The number of Uber food-delivery drivers operating in Hong Kong doubled during the Covid-19 crisis, the firm revealed on Thursday, as more cash-strapped residents turned to the ride-hailing app to make money.
A 40 per cent increase in Uber Hong Kong drivers taking passengers also fuelled a surge in sign-ups since the coronavirus emerged locally in January, said the US-based company, which now has 14,000 active drivers in the city.
Uber lost a critical Hong Kong court battle on the legality of its business model earlier this month – a devastating blow for the firm, which has provided millions of trips and deliveries since arriving in 2014.
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During the city’s second wave of coronavirus infections, the number of Uber ride-sharing drivers and those delivering shot up by more than 40 per cent and 100 per cent respectively in March, compared with the previous month.
For Uber Taxi, which connects users with licensed drivers, there has been a 78 per cent increase in the number of ride-sharing drivers signing up since January. Increases in the quantity of Uber Taxi trips of 87 per cent and 37 per cent were also recorded month on month in February and March, respectively.
Despite the sharp drop in demand for transport generally because of Covid-19 restrictions, app users on average took 30 per cent more trips during the health crisis.
Tips for drivers also accumulated to more than HK$3 million across its rides and delivery services since their introduction this year.
The firm also marked a strong growth in ride-hailing services during some public holidays, with business on Mother’s Day on May 10, Dragon Boat Festival on June 25 and Father’s Day on June 21 going up by anywhere between 13 per cent and 31 per cent compared with last year.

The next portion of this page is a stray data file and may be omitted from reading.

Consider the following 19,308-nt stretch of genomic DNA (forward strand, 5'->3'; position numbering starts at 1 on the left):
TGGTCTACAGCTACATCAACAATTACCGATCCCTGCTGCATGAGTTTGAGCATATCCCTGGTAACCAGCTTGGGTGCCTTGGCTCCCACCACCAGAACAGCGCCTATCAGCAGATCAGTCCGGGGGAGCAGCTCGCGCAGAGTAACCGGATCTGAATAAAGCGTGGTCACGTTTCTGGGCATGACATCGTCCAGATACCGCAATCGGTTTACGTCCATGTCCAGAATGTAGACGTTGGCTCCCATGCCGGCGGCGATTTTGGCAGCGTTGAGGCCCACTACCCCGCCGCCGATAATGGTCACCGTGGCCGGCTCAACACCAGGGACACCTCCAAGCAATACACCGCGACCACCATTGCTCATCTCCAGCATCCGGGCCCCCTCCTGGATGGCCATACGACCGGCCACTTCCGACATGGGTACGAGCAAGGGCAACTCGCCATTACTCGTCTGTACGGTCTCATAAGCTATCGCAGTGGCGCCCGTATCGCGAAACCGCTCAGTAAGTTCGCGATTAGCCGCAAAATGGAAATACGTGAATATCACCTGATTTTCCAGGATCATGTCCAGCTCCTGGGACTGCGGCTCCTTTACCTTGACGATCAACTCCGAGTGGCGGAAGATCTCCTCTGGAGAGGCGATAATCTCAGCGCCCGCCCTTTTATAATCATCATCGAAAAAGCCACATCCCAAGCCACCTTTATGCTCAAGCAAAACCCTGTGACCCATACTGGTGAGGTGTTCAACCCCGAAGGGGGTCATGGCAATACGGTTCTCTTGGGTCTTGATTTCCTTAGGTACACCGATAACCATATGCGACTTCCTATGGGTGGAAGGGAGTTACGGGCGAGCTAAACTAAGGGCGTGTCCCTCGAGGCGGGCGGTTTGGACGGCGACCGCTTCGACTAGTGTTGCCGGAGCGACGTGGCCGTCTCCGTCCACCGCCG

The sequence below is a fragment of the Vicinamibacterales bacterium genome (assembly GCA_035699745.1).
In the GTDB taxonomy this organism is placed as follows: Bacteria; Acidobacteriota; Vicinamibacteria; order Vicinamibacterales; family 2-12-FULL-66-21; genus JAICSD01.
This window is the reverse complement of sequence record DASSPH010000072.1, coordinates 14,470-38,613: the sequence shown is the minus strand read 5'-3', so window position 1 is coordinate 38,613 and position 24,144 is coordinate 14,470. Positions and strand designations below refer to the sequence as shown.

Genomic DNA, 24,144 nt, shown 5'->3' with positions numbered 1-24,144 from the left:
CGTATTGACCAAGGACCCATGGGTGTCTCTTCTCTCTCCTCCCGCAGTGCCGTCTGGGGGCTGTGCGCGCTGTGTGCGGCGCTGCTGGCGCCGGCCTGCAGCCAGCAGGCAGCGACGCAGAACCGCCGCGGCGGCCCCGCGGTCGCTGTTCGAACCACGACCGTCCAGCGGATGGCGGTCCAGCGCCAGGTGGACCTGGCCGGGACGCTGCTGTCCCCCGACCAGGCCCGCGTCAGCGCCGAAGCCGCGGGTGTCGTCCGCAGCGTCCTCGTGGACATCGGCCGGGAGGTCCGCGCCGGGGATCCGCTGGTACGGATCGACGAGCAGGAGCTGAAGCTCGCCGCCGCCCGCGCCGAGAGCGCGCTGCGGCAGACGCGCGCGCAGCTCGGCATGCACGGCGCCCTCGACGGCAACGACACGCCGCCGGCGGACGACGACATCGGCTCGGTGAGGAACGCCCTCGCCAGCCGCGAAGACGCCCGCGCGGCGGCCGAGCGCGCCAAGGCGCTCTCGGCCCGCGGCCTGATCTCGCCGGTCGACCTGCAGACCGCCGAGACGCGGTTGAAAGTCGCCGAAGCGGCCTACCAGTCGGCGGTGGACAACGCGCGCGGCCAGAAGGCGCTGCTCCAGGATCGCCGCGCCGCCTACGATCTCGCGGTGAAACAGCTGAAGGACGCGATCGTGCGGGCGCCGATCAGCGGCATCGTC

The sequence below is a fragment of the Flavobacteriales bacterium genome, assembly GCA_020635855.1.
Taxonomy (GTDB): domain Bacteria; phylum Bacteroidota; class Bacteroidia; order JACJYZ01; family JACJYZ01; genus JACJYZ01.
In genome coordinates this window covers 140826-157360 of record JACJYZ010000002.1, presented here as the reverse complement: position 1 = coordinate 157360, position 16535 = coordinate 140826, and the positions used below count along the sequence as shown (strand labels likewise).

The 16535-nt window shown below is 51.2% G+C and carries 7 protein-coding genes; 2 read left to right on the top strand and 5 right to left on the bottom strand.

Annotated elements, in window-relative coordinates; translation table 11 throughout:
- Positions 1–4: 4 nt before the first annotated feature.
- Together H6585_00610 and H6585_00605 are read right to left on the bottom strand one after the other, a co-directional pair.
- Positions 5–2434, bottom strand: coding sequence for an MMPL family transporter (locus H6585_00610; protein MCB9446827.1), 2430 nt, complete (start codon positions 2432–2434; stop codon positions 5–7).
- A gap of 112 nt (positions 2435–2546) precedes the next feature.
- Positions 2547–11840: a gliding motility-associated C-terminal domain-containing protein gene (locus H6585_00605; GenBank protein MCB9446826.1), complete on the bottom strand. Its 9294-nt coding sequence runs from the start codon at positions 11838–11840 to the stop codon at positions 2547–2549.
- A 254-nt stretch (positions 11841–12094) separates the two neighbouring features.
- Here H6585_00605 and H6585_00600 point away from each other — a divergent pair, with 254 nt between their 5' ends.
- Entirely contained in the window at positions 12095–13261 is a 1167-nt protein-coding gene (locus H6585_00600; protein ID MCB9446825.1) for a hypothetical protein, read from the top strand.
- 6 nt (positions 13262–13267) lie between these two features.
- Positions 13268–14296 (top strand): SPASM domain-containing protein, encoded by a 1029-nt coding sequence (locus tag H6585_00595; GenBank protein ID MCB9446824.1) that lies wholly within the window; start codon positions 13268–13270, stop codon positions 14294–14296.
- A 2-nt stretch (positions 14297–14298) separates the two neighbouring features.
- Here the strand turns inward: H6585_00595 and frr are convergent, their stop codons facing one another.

At the start of the month, the Court of Final Appeal threw out last-ditch challenges from 24 Uber drivers found guilty of carrying passengers for hire or reward without a hire-car permit. They were fined between HK$3,000 (US$380) and HK$4,500 in 2018.
Despite operating in the city for six years, the drivers are working illegally by taking passengers without permission to do so. The enterprise has encountered strong resistance from the taxi industry, which has 18,163 licensed cabs.
However, the final court ruling does not seem to have deterred Uber drivers and those wanting to sign up.
A new survey of about 3,000 of them showed the most common reason for registering was to make up for lost income during the pandemic, a factor cited by 28 per cent of respondents.
That was closely followed by 24 per cent saying they needed to cover ongoing family expenses.
The poll found that 92 per cent of drivers with other sources of income said they had been negatively affected by the pandemic, and desperately needed to earn extra money amid the economic uncertainty, drawing on the platform’s flexibility.
Estyn Chung, general manager of Uber Hong Kong, called for the government to engage in constructive dialogue to devise a regulatory regime for the ride-sharing business in Hong Kong, saying the company had played an important role in easing residents’ financial hardship.
“The pandemic reminded us of the important role Uber plays in Hong Kong, especially as the platform helps Hongkongers earn flexibly during challenging times and travel safely from point to point,” he said.
“However, to unlock more opportunities here, regulation is key. It’s now time for the government to address what the future of transport looks like for Hong Kong.”
Despite the company’s appeal, officials have stood firm in cracking down on the service, with penalty increases proposed for drivers caught providing illegal rides.
Ng Kwan-sing, vice-chairman of the Hong Kong Taxi Council, said he had noticed an increasing number of licensed drivers joining the Uber Taxi service.
“The taxi business has really taken a nosedive this year so many of them have joined Uber hoping to earn some income on the side,” he said.
But Ng expected those drivers to quit the ride-hailing app once the pandemic was over, adding: “After all, Uber’s rides are illegal.
“For running a legitimate business in Hong Kong, Uber needs to apply for a hire-car permit for every private vehicle which provides service, otherwise it is very unfair to those lawful drivers in Hong Kong.”
More from South China Morning Post:
- Uber steps up lobbying effort in Hong Kong after court deals devastating blow
- Work from home, call for meals: food delivery platforms provide lifeline to Hong Kong’s empty restaurants